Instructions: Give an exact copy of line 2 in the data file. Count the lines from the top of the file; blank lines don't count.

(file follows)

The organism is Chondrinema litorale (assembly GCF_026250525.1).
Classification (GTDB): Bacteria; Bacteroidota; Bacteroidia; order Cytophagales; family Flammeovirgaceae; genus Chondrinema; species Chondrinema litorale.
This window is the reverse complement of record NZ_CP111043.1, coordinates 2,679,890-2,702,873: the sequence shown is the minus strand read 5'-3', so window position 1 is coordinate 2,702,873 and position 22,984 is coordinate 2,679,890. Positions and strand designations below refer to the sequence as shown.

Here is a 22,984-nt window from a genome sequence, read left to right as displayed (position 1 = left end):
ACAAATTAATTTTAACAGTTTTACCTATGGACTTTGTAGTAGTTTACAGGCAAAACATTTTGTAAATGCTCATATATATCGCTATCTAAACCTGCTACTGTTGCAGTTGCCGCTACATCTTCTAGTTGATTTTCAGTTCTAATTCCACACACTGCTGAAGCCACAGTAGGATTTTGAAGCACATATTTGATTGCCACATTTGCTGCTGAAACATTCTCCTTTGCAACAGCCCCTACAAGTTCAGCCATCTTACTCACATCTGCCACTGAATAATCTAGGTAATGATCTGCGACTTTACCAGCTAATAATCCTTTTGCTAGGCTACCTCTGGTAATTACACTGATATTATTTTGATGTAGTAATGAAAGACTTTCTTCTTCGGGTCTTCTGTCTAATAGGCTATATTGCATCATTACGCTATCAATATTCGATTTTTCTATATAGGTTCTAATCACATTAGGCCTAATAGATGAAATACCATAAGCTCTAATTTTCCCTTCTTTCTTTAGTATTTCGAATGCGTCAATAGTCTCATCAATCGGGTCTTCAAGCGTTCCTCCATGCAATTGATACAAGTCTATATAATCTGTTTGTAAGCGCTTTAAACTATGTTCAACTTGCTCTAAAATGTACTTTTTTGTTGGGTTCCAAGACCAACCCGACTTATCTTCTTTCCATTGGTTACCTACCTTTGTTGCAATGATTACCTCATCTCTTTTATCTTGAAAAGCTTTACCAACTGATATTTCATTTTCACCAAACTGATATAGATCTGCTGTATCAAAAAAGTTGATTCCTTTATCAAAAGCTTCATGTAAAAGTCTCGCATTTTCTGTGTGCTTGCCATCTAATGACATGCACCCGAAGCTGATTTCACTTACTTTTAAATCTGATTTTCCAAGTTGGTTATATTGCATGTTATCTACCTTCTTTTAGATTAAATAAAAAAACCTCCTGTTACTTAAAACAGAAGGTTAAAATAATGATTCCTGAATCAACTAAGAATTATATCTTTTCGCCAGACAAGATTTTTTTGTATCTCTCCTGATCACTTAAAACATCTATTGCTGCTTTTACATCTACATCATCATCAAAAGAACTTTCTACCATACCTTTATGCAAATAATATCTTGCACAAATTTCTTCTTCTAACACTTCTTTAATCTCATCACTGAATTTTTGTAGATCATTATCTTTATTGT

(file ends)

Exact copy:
Classification (GTDB): Bacteria; Bacteroidota; Bacteroidia; order Cytophagales; family Flammeovirgaceae; genus Chondrinema; species Chondrinema litorale.